DevOps has been colorfully described as "the industrialization of IT," with an effect on resource provisioning and organizational culture comparable to that of the assembly line on automobile manufacturing in the early 20th century. DevOps practices theoretically help IT teams increase productive collaboration and move them forward in areas like agile development, continuous integration, delivery and deployment.
Accordingly, they can iterate products and services both quickly and at scale. Chef Software CTO Adam Jacob neatly summed up the ideal result of implementing DevOps at this year's ChefCon, when he talked about "high velocity, high quality output" that, he argued, most organizations were still unfamiliar with. DevOps is undoubtedly challenging from both a technical and cultural standpoint.
In the current context of having to handle potentially thousands of updates each day and survive the ongoing pressure to push new products and services to market, a cloud orchestration solution, like QualiSystems CloudShell, has become essential for sustaining DevOps. At the same time, DevOps is not something that comes in a box or even a software package. There's the underlying need to break down silos between application developers and IT operations if complex, dynamic environments are to mesh properly with deployed software.
"Developers and ops folks are used to being siloed," MRE Consulting CIO Ken Piddington told CA Technologies' Rewrite blog. "Now you're trying to get them on the same page. Whoever is leading a DevOps charge has to help these groups understand that if they work together, the whole organization wins."
A look at orchestration for DevOps: The need for for more sustainable processes
The rise of software-defined everything, most notably (at least in terms of media attention) SDN and NFV, has opened up the possibility of real infrastructure automation on the road to DevOps. Still, the ideal of sustainably automated infrastructure is a far cry from reality, even within many organizations actively seeking to become more agile.
The number of enterprises planning to adopt DevOps within the next five years climbed steadily from 2013 to 2014, according to one survey. But these plans could run into headwinds such as inefficient manual processes, fragile script-based automation and the general persistence of legacy and physical infrastructure.
"A more sustainable path to DevOps is needed."
In his presentation about DevOps as IT industrialization and the growing importance of orchestration to DevOps, GigaSpaces CTO Nati Shalom contrasted existing approaches to infrastructure management to the ideal of orchestration. Practices that depend upon humans (whether Dev or Ops) are both error-prone and time-consuming:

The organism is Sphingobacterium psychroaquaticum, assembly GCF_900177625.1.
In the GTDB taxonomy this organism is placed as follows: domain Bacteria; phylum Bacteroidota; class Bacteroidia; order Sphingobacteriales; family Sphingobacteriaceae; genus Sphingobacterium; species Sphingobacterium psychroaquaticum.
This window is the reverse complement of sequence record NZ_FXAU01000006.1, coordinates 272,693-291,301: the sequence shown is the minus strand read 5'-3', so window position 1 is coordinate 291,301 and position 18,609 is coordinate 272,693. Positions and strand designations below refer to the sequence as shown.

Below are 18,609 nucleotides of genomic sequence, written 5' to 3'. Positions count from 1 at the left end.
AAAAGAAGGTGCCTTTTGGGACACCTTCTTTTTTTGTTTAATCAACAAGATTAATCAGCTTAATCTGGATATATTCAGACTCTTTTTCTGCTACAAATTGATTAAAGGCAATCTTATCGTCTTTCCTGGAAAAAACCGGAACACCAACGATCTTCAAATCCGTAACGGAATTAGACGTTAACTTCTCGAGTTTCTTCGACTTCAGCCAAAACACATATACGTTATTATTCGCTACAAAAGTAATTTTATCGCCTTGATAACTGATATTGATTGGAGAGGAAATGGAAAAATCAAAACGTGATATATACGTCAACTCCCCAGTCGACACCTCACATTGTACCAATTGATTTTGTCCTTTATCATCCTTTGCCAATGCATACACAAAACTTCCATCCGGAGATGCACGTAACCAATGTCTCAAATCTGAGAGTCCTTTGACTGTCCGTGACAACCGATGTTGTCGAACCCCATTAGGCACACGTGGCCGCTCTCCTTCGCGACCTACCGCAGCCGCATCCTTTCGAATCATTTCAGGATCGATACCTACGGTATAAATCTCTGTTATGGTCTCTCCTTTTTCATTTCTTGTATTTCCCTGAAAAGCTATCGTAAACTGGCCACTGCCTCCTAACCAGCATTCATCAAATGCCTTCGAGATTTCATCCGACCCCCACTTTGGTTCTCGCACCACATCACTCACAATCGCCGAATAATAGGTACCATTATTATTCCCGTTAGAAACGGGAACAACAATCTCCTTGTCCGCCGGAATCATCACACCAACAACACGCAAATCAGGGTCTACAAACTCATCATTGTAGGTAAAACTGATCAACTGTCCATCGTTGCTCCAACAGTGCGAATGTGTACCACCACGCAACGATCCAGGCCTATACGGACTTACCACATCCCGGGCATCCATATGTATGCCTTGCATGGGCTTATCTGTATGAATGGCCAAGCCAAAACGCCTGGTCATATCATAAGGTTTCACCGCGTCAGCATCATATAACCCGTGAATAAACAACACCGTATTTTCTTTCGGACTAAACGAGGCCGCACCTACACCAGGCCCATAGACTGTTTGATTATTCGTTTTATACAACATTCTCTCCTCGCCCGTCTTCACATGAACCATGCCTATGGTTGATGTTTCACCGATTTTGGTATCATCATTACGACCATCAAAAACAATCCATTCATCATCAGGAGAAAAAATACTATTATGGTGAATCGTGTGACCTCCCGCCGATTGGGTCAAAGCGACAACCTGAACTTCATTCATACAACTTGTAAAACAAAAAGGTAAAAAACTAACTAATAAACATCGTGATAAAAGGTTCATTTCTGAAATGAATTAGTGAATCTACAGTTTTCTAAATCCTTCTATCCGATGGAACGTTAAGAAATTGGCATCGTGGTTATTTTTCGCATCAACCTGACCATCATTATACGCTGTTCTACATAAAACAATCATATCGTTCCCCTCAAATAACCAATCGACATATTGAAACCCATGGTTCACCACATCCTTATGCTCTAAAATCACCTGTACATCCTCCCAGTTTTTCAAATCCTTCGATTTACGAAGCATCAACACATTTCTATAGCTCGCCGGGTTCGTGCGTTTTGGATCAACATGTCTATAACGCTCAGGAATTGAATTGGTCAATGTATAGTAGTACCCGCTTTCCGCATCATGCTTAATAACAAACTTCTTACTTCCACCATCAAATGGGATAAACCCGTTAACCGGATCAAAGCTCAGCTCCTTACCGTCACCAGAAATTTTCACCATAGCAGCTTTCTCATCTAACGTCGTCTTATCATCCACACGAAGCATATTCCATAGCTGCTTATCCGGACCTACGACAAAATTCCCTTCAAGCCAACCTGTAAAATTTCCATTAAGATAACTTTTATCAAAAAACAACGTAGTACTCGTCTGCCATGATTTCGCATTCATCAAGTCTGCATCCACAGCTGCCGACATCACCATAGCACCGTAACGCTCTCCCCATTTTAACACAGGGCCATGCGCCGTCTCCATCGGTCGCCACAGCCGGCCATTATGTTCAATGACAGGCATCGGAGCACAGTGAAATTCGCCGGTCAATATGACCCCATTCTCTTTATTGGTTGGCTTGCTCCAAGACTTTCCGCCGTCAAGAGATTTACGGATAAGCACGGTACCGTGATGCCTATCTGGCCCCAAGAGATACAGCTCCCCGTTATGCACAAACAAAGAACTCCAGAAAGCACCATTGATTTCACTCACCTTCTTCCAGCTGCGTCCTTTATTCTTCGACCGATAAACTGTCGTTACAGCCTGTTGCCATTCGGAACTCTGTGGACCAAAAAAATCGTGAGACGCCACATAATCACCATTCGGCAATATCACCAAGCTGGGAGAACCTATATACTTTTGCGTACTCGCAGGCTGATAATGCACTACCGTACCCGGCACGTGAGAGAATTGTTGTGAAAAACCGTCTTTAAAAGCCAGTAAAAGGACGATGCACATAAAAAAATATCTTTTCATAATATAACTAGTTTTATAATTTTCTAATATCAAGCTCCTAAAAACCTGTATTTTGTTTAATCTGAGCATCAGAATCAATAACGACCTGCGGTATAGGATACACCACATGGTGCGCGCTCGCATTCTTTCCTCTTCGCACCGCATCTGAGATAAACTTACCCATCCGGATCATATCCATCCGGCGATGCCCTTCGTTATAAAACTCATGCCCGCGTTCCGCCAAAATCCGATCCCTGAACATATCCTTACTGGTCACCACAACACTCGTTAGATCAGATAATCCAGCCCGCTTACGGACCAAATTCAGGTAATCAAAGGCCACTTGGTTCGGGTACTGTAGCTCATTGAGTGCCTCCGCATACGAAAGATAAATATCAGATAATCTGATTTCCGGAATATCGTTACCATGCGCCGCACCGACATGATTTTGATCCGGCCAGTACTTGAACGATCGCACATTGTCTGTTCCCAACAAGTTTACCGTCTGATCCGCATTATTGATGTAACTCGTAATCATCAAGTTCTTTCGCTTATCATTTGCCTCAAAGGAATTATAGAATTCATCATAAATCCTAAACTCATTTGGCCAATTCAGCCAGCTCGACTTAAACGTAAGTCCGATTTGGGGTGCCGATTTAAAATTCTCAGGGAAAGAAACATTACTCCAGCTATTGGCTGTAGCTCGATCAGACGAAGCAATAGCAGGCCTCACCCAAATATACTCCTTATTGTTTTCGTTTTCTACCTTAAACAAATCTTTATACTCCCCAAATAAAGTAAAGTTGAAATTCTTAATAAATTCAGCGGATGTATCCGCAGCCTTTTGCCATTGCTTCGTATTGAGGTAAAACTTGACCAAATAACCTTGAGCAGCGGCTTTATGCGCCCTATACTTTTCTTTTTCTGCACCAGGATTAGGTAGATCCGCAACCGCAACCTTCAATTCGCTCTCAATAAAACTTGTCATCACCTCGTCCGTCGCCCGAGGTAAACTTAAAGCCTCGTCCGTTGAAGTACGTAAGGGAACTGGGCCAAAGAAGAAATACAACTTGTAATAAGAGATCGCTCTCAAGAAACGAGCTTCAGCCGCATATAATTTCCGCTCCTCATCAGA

Shalom estimated that four-fifths of outages pertaining to mission-critical services are caused by "people and process issues."
Moreover, half of those outages are rooted in configuration and change issues, or botched handoffs.
To add to these issues, existing automation is often code-centric, meaning that delays naturally arise when teams have insufficient numbers of programmers.
A more sustainable path to DevOps is needed, one that takes into account all types of infrastructure and is also amenable to the non-programmers (e.g.,vendor-trained IT specialists) that make up the lion-share of IT teams. Many enterprises (61 percent, according to Shalom's numbers) are still at an early stage in terms of laying a foundation for DevOps, with some degree of standardization, consolidation and virtualization already in place but automation and orchestration still in the distance. More than 80 percent are looking to automation and orchestration as ways to improve end user experience and accelerate time to market.
Supporting a DevOps culture ultimately requires an orchestration platform that can handle the provisioning of compute, storage, networking, hypervisors and many other components, on both the physical and virtual fronts, in diverse infrastructure combinations and topologies. CloudShell excels at this task, with its object-oriented architecture and visual tools that enable non-programmers to build and maintain automation effectively. In addition, it includes multi-tenant management such a reservation and scheduling system that helps development, testing and other teams effectively share infrastructure, along with integrated reporting and business intelligence.
The takeaway: DevOps was conceived as a way for teams to apply collaboration along with agile development principles to create an industrialized process for high-quality IT and software outcomes. It ideally removes intra-organizational silos and accelerates time to market. However, it requires significant cultural as well as technical change. Infrastructure orchestration and automation enables DevOps through the establishment of sustainable automation processes, effective provisioning within complex data center and lab environments and support for programmers and non-programmers alike.
Quali is the leader in delivering cloud-agnostic Environment as a Service (EaaS) solutions for development and testing, sales demo/POC, training, and cyber range teams. Global 500 OEMs, ISVs, financial services, retailers, and innovators everywhere rely on Quali’s award-winning CloudShell platform to create self-service, on-demand environments that cut cloud costs, optimize infrastructure utilization, and increase productivity.